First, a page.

The award completes a memorable 12 months on and off the pitch for O’Gara, which began at a crossroads following a sub-par World Cup campaign and the publication of false rumours about his personal life.
But the 31-year-old bounced back in remarkable style, captaining Munster in the pool stages of a Heineken Cup campaign that eventually led to their second victory last May.
O’Gara also skippered Ireland for the first time in the Six Nations clash with England last March.
He received his award at a function in the Guinness Storehouse in Dublin last night, where his Munster side won the Dave Guiney Award for Team of the Year.
There was also joy for Cork Constitution, the club where O’Gara came to prominence, as they were voted Club of the Year on the back of their All-Ireland League success last season.
Former Leinster and Ireland coach Roly Meates won the Tom Rooney Award for his exceptional contribution to the game, while Sean Lynch and Mick English were the latest inductees to the Guinness Hall of Fame.
Meanwhile, O’Gara is likely to be named at fly-half when Declan Kidney announces his first team as Ireland coach today, ahead of Saturday’s clash with Canada.
Experimentation is unlikely to be on Kidney’s agenda, as Ireland look to gain enough points from their autumn schedule to stay in the top eight of the world rankings.
Scotland are narrowly trailing Ireland in ninth, just 0.27 of a ranking point behind, and Kidney’s side will be looking to maintain the status quo to ensure an easier draw for the 2011 World Cup.
Munster scrum-half Tomás O Leary and Ospreys wing Tommy Bowe were the only absentees from Ireland training yesterday.
O’Leary continues to recover from a minor foot injury, while Bowe was rested having played for the Ospreys in their 23-19 defeat to London Irish in the EDF Energy Cup.
Elsewhere, Canada arrived in Limerick yesterday after a circuitous 14-hour journey from Portugal, where they defeated the hosts in two Tests.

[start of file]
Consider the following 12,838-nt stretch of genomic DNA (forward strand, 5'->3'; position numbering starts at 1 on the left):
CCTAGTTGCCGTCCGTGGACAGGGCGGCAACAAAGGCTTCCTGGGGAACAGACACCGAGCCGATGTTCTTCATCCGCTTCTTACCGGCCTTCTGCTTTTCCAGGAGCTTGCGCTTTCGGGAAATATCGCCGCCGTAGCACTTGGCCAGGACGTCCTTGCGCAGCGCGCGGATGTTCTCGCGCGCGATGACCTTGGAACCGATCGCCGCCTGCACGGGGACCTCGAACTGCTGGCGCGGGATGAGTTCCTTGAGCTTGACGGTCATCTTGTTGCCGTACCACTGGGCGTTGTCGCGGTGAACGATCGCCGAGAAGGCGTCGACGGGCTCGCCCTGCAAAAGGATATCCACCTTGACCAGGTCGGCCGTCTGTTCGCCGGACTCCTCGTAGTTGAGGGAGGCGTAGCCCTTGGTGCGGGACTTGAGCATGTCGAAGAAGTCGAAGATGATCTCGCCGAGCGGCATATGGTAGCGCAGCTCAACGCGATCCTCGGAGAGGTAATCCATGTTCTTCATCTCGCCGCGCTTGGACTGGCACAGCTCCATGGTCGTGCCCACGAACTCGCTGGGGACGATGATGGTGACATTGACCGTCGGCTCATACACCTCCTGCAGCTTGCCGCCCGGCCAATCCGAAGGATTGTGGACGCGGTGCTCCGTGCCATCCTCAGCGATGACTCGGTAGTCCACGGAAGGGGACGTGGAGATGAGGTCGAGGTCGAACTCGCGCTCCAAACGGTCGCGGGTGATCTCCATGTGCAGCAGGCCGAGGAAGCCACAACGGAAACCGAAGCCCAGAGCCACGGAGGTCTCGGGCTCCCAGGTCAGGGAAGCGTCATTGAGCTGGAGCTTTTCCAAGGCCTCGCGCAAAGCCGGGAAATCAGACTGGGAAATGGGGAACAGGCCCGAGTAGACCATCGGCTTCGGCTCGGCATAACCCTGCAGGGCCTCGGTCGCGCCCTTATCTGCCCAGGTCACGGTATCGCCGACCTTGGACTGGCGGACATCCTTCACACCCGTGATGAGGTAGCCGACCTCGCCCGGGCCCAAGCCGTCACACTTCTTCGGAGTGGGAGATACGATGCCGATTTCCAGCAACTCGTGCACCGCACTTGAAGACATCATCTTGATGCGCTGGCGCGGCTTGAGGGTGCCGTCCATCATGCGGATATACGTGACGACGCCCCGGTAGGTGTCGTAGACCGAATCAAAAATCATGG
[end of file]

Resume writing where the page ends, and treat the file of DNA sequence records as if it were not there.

Only veteran Morgan Williams survives from the squad that last played Ireland in 2000, a 27-27 draw in Toronto — and even he is only involved due to an injury crisis at scrum-half. Coach Kieran Crowley said he has no worries about putting the 32-year-old former Stade Francais man, who retired after last year’s World Cup and has been working as Canada’s skills coach, in the firing line.
“Morgan’s been playing all the time (with James Bay) back in Victoria and certainly is match-fit and ready to run,” he said. “And he wants to be part of the team, which is the most important thing. There’s no substitute for experience.”
Glasgow Warriors prop Kevin Tkachuk is the only other member of a young Canadian squad who is likely to be familiar to Irish fans, though a number of their players ply their trade in the English first division.
These include Bedford Blues full-back James Pritchard, scrum-half Ed Fairhurst of Cornish Pirates and club-mate Justin Mensah-Coker.
Ireland won’t be the only ones with World Cup rankings on their mind — Canada will be looking to lay the foundations for a home and away series with the USA that will make or break their hopes of reaching New Zealand.
Captain Pat Riordan said he has been particularly pleased by the improvement in his side’s defending since the summer’s Churchill Cup, where they gave Scotland A and Argentina A plenty of trouble.
However, he is aware tougher challenges await: “Maybe it’s not (Portugal) the dynamic attack that we will see over the next three weeks, but we still didn’t make unforced errors in defence like in the past. The guys shooting out of the line, things like that.”
“We were confident in our defence so we didn’t have to take the penalties because we knew we could stop them. And that just builds up onto this week coming up — (Ireland) and then Wales and Scotland.”
Elsewhere, Munster have announced a four-day programme of events to accompany their historic sold-out clash with New Zealand in Thomond Park on November 18.
The programme kicks off on Saturday November 15, where fans will be able to watch Ireland’s clash with the All Blacks on big screens in The Dugout, a new venue in Thomond Park’s east stand, with match tickets available to be won.
On Sunday, four members of the All Blacks squad will open the flagship Munster Rugby Store and the Munster Interactive Museum, before online prizewinners will have the chance to meet the quartet at a special signing session.
Later that evening, guests and prizewinners will attend a Lane Production of the world-renowned Alone It Stands, a play by John Breen which commemorates the famous Munster win over the All Blacks in 1978, in LIT’s Millennium Theatre.
On Monday, a Munster Rugby breakfast briefing will take place in the hospitality suite of the stadium’s east stand, with Munster’s Tony Buckley and All Blacks coach Graham Henry joined by players from both sides for a Q&A.
Finally, on the day of the match, Taoiseach Brian Cowen and IRFU president John Lyons will officially open Thomond Park ahead of the 7.30pm kick-off. Visit www.munsterrugby.ie for more details.